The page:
Our new team jerseys with black Bike Odyssey bibs and ‘pink’ socks! Can you figure what forms the Bike Odyssey logo??
Day 2 in the books, but I digress!
After a nice filling breakfast we headed from Casablanca southeast today, to the village of Cuncumen. The guides mapped out every minuscule road in the Casablanca Valley to avoid busy sections and the myriad of dirt roads. However we did have to ride 5km of gravel road due to construction. But these roads were beautifully scenic and we wound our way through one way backroads into the wine region hinterland.
Today’s terrain and challenges were we are told to expect for the next 14 days….we did about 3000 ft of climbing in 85 miles. From one lane 15% climbs to tastes of gravel and fast smooth tarmac, the road to Cuncumen brought through the heart of Chile’s wine region in spectacular fashion. It is late spring in Chile, so asparagus and giant super sweet strawberries are in season now. Green olives are being harvested.
It’s Break Time!
Each morning we have a morning break about 30 km out to allow the group to get back together and to hydrate. This morning’s break was at a winery, we had our choice of tea or vino.
And it was hot today in this semi-desert climate….37C or 98.6F and not a cloud in the sky.
The Casablanca Valley vineyards are known for their Sauvignon Blanc and Chardonnay as well as Pinot Noir, Merlot and Syrah.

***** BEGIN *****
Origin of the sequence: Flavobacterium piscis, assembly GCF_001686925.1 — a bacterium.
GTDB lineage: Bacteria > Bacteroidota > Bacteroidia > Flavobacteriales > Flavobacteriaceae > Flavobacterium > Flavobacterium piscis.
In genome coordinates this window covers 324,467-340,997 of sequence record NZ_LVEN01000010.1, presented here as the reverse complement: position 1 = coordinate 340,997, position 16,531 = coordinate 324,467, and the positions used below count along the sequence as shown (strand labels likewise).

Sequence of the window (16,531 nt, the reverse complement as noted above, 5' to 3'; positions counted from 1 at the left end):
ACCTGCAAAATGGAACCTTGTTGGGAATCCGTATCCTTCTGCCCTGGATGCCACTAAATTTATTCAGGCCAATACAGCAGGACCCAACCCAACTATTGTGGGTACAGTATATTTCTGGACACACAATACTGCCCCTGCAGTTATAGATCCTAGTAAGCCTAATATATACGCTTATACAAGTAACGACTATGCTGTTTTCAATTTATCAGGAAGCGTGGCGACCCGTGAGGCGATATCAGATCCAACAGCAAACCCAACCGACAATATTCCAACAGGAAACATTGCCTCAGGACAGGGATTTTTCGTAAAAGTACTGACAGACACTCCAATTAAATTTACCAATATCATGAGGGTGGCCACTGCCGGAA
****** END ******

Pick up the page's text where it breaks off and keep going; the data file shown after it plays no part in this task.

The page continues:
We have definitely arrived in Chile!
This my friend Rai, he calls me Mate, I call him Buddy.
Life in the Country
We are seeing how the locals live, eat, work. Lots of rice, breads and meat,chicken and fish, simple delicious dishes. Of course wine is abundant but beer is not really enjoyed here. And surprisingly, good coffee is very hard to find….Chileans do not drink coffee. If it is offered, it is instant coffee! (the exception is Santiago). But not to worry, Max and Bruno have a gas fired coffee maker in one of the support vehicles for us!
Typical rural businesses and always cash only!
Fellow rider Jane and I ride past a local cowboy or gaucho as we passed through this village.
A word about our hotel. It was built with materials on the land where it sits. The roof trusses and rafters are from the eucalyptus trees, the walls and roofs are made from mud and straw (see below). These are double layers of mud which gives a cooling effect in summer and warmth in winter. The food, except for the beef and fish, comes from the property.
A wood oven made of mud in the hotel dining room for baking bread etc.
What’s for Dinner?
Oh and dinner tonight you ask? Bread from the mud oven and Febre, Chile’s native salsa, very flavourful and spicy
Followed by cream of asparagus soup and entree of slow roasted beef with mashed potatoes, a honey custard for desert
Note the dark bowls and plates, these are kilned in Chile using mud….they can be used in the oven or over a fire and they stay hot for a long time.
Tomorrow is another 100km day with some steep climbs, and as we head to the ocean, we will hit a couple of wineries along the way for a tasting or two.